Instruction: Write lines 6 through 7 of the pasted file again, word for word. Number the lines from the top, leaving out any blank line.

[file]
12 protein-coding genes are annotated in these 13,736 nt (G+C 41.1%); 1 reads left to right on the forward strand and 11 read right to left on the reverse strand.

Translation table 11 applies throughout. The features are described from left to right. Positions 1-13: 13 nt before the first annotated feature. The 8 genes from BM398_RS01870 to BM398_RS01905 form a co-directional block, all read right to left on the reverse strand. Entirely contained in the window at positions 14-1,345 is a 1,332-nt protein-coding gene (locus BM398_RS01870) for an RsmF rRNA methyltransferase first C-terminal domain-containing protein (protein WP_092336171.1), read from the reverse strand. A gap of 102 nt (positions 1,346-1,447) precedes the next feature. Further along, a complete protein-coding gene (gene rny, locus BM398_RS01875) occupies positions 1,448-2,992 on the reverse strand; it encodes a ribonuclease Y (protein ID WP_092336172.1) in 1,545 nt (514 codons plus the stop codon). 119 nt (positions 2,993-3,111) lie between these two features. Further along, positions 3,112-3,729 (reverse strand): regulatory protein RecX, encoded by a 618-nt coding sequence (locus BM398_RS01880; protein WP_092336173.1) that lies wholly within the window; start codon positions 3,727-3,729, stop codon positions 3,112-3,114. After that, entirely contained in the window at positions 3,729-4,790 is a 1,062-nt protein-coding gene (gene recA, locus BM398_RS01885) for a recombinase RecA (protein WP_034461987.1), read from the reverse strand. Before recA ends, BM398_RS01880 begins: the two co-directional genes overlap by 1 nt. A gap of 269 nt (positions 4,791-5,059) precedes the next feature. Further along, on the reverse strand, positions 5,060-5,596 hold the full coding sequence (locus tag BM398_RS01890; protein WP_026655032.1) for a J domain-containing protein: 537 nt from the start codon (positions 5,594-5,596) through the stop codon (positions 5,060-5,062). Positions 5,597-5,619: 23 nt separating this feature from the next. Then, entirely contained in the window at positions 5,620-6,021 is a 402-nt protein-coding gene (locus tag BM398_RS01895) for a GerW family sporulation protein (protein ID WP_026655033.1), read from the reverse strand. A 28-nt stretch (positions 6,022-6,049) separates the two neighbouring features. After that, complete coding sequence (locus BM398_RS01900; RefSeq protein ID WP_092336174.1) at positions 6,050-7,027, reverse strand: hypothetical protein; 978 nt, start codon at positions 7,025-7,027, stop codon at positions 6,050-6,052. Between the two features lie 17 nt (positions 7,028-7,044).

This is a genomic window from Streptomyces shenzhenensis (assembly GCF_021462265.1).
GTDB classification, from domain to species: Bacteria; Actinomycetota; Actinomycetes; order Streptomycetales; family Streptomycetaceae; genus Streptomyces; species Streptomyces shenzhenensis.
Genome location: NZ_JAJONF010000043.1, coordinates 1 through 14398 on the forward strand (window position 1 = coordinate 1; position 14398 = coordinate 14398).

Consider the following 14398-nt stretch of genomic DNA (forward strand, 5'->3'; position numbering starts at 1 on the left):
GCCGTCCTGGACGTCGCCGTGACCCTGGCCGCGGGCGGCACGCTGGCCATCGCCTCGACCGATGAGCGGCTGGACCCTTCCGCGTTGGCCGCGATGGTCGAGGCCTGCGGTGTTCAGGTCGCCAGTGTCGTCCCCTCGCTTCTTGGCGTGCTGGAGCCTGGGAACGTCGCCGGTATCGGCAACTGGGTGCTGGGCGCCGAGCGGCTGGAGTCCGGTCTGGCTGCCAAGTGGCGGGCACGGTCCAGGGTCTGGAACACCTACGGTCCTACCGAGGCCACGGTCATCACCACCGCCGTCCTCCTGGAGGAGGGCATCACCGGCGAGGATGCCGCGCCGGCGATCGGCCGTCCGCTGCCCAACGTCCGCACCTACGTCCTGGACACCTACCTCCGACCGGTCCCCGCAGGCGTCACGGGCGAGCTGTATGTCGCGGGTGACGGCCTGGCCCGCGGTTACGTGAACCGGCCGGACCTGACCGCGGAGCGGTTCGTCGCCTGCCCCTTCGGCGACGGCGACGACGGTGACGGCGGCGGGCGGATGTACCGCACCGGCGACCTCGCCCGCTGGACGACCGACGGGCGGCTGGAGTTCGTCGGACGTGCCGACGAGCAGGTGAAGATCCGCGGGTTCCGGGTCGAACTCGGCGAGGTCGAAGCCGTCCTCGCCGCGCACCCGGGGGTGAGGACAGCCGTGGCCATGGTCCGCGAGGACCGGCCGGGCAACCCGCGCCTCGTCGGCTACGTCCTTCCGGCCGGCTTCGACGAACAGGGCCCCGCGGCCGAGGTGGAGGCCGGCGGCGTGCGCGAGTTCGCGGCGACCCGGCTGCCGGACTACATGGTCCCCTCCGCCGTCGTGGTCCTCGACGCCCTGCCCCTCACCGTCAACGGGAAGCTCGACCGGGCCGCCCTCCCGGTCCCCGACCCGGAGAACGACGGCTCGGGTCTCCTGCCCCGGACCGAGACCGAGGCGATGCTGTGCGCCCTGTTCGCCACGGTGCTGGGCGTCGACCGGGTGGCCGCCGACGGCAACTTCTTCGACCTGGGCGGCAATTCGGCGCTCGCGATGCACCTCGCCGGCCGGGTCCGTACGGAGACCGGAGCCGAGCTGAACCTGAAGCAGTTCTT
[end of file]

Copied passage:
Consider the following 14398-nt stretch of genomic DNA (forward strand, 5'->3'; position numbering starts at 1 on the left):
GCCGTCCTGGACGTCGCCGTGACCCTGGCCGCGGGCGGCACGCTGGCCATCGCCTCGACCGATGAGCGGCTGGACCCTTCCGCGTTGGCCGCGATGGTCGAGGCCTGCGGTGTTCAGGTCGCCAGTGTCGTCCCCTCGCTTCTTGGCGTGCTGGAGCCTGGGAACGTCGCCGGTATCGGCAACTGGGTGCTGGGCGCCGAGCGGCTGGAGTCCGGTCTGGCTGCCAAGTGGCGGGCACGGTCCAGGGTCTGGAACACCTACGGTCCTACCGAGGCCACGGTCATCACCACCGCCGTCCTCCTGGAGGAGGGCATCACCGGCGAGGATGCCGCGCCGGCGATCGGCCGTCCGCTGCCCAACGTCCGCACCTACGTCCTGGACACCTACCTCCGACCGGTCCCCGCAGGCGTCACGGGCGAGCTGTATGTCGCGGGTGACGGCCTGGCCCGCGGTTACGTGAACCGGCCGGACCTGACCGCGGAGCGGTTCGTCGCCTGCCCCTTCGGCGACGGCGACGACGGTGACGGCGGCGGGCGGATGTACCGCACCGGCGACCTCGCCCGCTGGACGACCGACGGGCGGCTGGAGTTCGTCGGACGTGCCGACGAGCAGGTGAAGATCCGCGGGTTCCGGGTCGAACTCGGCGAGGTCGAAGCCGTCCTCGCCGCGCACCCGGGGGTGAGGACAGCCGTGGCCATGGTCCGCGAGGACCGGCCGGGCAACCCGCGCCTCGTCGGCTACGTCCTTCCGGCCGGCTTCGACGAACAGGGCCCCGCGGCCGAGGTGGAGGCCGGCGGCGTGCGCGAGTTCGCGGCGACCCGGCTGCCGGACTACATGGTCCCCTCCGCCGTCGTGGTCCTCGACGCCCTGCCCCTCACCGTCAACGGGAAGCTCGACCGGGCCGCCCTCCCGGTCCCCGACCCGGAGAACGACGGCTCGGGTCTCCTGCCCCGGACCGAGACCGAGGCGATGCTGTGCGCCCTGTTCGCCACGGTGCTGGGCGTCGACCGGGTGGCCGCCGACGGCAACTTCTTCGACCTGGGCGGCAATTCGGCGCTCGCGATGCACCTCGCCGGCCGGGTCCGTACGGAGACCGGAGCCGAGCTGAACCTGAAGCAGTTCTT